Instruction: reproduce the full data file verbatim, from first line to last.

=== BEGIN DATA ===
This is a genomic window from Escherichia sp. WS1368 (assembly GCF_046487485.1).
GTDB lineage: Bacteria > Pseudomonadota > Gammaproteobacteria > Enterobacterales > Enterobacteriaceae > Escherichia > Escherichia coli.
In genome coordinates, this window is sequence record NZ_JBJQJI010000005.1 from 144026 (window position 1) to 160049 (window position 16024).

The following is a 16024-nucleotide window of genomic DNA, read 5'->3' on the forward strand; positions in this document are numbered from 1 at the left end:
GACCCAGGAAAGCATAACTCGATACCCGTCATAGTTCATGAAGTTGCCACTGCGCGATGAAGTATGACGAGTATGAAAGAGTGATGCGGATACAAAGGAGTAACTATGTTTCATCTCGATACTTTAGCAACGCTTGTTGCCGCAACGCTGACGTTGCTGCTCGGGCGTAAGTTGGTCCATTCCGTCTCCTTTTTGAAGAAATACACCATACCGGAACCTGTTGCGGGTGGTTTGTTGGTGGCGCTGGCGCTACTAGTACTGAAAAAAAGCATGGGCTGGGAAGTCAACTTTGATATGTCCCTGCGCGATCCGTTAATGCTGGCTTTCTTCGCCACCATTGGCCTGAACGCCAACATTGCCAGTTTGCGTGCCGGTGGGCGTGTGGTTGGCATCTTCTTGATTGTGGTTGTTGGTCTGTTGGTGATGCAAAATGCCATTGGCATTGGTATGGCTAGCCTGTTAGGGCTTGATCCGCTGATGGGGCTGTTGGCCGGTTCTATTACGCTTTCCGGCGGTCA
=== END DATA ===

This is a genomic window from Escherichia sp. WS1368 (assembly GCF_046487485.1).
GTDB lineage: Bacteria > Pseudomonadota > Gammaproteobacteria > Enterobacterales > Enterobacteriaceae > Escherichia > Escherichia coli.
In genome coordinates, this window is sequence record NZ_JBJQJI010000005.1 from 144026 (window position 1) to 160049 (window position 16024).

The following is a 16024-nucleotide window of genomic DNA, read 5'->3' on the forward strand; positions in this document are numbered from 1 at the left end:
GACCCAGGAAAGCATAACTCGATACCCGTCATAGTTCATGAAGTTGCCACTGCGCGATGAAGTATGACGAGTATGAAAGAGTGATGCGGATACAAAGGAGTAACTATGTTTCATCTCGATACTTTAGCAACGCTTGTTGCCGCAACGCTGACGTTGCTGCTCGGGCGTAAGTTGGTCCATTCCGTCTCCTTTTTGAAGAAATACACCATACCGGAACCTGTTGCGGGTGGTTTGTTGGTGGCGCTGGCGCTACTAGTACTGAAAAAAAGCATGGGCTGGGAAGTCAACTTTGATATGTCCCTGCGCGATCCGTTAATGCTGGCTTTCTTCGCCACCATTGGCCTGAACGCCAACATTGCCAGTTTGCGTGCCGGTGGGCGTGTGGTTGGCATCTTCTTGATTGTGGTTGTTGGTCTGTTGGTGATGCAAAATGCCATTGGCATTGGTATGGCTAGCCTGTTAGGGCTTGATCCGCTGATGGGGCTGTTGGCCGGTTCTATTACGCTTTCCGGCGGTCA